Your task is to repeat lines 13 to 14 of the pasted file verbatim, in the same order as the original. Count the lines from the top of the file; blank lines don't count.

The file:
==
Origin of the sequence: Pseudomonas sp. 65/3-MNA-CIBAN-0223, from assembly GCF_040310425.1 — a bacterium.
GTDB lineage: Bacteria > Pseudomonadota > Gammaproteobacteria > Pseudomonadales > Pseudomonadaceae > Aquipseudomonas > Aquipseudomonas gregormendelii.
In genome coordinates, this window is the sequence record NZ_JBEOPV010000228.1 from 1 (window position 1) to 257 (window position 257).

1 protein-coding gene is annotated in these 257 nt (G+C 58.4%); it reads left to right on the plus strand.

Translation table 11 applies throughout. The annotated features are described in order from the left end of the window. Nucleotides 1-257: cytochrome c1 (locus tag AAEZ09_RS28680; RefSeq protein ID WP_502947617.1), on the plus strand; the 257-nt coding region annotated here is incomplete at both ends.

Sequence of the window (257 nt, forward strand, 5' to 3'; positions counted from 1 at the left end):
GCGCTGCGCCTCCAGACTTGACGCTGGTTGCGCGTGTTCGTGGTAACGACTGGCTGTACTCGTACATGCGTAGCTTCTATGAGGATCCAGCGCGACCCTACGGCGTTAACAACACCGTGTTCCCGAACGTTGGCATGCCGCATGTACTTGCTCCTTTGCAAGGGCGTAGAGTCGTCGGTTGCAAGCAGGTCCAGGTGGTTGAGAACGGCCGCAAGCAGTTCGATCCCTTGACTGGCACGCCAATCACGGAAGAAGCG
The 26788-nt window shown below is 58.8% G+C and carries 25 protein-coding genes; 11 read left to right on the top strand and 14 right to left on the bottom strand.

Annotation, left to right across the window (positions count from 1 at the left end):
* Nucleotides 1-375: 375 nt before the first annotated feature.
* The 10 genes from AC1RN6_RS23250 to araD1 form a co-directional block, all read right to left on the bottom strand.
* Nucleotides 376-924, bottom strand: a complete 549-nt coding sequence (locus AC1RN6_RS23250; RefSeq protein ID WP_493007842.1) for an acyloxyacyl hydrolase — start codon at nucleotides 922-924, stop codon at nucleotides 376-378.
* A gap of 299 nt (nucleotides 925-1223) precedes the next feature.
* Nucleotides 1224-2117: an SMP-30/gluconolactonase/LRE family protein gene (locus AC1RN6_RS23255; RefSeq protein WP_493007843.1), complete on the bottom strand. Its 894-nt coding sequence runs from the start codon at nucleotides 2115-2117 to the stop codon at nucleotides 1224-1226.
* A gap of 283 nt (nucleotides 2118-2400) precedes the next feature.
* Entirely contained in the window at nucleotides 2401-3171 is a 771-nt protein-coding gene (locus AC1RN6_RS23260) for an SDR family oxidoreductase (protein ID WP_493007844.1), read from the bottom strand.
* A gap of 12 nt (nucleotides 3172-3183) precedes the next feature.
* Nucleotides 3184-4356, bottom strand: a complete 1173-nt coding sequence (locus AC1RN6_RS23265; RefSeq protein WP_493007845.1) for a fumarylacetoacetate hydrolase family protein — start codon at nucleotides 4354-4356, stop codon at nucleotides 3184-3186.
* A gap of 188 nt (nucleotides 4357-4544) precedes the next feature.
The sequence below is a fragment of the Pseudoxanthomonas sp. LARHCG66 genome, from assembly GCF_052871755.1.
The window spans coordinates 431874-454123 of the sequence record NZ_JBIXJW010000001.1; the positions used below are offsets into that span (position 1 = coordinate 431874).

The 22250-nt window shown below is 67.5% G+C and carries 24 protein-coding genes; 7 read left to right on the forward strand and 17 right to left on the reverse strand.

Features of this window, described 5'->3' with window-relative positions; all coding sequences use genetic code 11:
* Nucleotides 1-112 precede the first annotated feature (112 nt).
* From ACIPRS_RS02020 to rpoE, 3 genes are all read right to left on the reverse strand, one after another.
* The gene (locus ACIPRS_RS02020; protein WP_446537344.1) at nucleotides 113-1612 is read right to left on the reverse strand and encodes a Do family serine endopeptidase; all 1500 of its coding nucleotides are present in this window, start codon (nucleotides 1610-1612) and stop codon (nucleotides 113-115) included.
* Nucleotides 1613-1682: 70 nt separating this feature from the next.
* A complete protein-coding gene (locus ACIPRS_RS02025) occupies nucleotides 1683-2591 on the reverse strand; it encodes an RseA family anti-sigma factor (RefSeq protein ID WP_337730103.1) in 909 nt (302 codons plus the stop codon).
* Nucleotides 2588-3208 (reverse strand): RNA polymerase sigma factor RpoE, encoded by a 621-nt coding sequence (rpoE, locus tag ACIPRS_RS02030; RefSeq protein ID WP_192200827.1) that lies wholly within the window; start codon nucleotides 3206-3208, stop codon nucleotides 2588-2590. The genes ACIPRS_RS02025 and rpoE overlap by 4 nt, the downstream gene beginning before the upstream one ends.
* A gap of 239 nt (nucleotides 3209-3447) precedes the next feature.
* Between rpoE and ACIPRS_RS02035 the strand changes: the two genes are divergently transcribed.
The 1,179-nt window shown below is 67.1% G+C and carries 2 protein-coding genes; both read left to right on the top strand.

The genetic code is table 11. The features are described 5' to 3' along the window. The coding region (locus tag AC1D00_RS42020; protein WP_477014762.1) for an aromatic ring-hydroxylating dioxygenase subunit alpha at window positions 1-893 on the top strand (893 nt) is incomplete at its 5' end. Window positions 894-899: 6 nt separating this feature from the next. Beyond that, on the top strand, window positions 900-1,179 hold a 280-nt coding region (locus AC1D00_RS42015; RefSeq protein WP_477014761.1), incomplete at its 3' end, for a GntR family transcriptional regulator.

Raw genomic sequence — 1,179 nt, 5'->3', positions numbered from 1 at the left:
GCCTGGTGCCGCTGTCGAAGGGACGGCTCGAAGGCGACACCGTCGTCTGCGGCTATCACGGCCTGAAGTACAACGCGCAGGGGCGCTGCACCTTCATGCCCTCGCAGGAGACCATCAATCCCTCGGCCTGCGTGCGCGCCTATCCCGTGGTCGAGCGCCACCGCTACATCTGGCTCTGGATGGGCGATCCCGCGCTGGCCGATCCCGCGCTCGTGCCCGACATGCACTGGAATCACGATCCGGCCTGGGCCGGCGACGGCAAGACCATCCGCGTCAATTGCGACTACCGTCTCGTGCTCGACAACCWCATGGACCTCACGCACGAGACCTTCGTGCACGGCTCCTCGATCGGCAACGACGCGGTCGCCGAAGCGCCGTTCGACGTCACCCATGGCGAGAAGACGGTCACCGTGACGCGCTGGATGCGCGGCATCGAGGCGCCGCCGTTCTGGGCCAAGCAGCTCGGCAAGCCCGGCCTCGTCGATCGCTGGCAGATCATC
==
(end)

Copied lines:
* A gap of 299 nt (nucleotides 925-1223) precedes the next feature.
* Nucleotides 1224-2117: an SMP-30/gluconolactonase/LRE family protein gene (locus AC1RN6_RS23255; RefSeq protein WP_493007843.1), complete on the bottom strand. Its 894-nt coding sequence runs from the start codon at nucleotides 2115-2117 to the stop codon at nucleotides 1224-1226.